Indeed, it is due to the strangeness of these circumstances between Abraham Stoker and his wife that so many people (mis)construe the sort of relations that existed between him and Henry Irving. Indeed, the conjecture above about the type of impact that his relationship with his wife had on his own writing shows again the importance of Stoker's own biographical background in relationship to the illustrations of characters and developments of themes as they occur within the text of Dracula, itself. Indeed, we can see that Stoker's experiences, including his own mysterious childhood ailment that kept him confined to a bed for years as well as the sorts of relationships that he entered into romantically with his won wife both likely had an immense impact upon the kinds of tales and stories that he ultimately crafted. Indeed, we can see that, beyond the involvement of the idiosyncratic powers of creativity that Bram Stoker employed in creating Dracula, he was also unconsciously influenced by a wide array of factors, interests, and issues that had been developed in his own life as well as his larger creative concerns. Indeed, it is the idiosyncratic, unique, and realistic vision that Stoker created in mixing his own creative impulses with the Romanian vampire legends that makes Dracula such an important and lasting work even today.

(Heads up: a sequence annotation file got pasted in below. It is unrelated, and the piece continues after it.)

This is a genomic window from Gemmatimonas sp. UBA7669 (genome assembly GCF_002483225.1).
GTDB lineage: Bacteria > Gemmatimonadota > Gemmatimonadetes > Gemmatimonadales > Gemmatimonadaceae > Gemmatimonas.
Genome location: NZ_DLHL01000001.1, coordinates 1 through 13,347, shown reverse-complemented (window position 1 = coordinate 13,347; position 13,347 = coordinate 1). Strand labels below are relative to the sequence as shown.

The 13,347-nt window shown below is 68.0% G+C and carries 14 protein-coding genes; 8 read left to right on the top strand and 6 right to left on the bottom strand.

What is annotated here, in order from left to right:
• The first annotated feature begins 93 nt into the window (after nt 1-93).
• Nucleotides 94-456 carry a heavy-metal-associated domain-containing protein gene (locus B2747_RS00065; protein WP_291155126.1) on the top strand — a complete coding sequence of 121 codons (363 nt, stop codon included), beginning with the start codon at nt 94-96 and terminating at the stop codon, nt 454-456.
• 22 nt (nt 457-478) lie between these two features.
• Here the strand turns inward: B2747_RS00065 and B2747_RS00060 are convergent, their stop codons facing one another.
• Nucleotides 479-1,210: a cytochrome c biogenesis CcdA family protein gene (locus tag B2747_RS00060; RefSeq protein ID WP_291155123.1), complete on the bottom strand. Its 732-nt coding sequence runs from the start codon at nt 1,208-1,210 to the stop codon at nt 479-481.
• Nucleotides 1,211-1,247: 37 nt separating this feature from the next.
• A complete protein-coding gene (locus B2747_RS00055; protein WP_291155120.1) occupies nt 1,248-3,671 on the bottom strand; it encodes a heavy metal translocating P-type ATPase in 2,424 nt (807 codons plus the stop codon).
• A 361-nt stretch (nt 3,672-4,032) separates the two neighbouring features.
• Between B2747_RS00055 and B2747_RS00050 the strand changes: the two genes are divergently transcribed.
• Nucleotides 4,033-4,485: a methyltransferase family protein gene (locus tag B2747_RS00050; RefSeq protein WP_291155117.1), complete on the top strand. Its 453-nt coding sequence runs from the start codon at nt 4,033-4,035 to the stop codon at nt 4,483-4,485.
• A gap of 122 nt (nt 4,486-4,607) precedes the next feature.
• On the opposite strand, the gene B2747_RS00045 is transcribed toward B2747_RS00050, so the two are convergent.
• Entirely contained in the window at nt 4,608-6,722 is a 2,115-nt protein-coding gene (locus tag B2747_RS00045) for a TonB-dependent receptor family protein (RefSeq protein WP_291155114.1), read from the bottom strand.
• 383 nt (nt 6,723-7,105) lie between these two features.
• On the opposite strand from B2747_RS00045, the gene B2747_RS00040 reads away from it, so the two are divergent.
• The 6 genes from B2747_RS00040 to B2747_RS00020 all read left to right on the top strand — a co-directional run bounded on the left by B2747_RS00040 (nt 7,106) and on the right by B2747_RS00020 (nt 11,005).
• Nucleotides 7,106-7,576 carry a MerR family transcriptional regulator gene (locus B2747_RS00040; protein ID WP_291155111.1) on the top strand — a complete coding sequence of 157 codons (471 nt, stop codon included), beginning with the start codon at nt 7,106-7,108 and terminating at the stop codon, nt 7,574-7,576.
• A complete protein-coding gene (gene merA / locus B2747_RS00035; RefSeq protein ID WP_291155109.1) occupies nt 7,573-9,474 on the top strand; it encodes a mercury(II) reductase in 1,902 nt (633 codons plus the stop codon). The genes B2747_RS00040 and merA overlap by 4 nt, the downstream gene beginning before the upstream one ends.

The irony, though, and of course it is such a commonplace irony that it now has become a classic and complete cliche, is that Stoker never lived even close to long enough to see the true success of his own work. Indeed, while Dracula did sell copies while he was alive, it never became an international bestseller of the magnitude that would have ensured him the sort of fame and fortune that we now realize that he most certainly deserved in recognition of his achievement. Indeed, however, it was not his book that ensured the popularity of the narrative, but, again ironically, the filmic interpretation of his work by Hollywood that ultimately ensured the enduring fame and renown that Dracula enjoys today: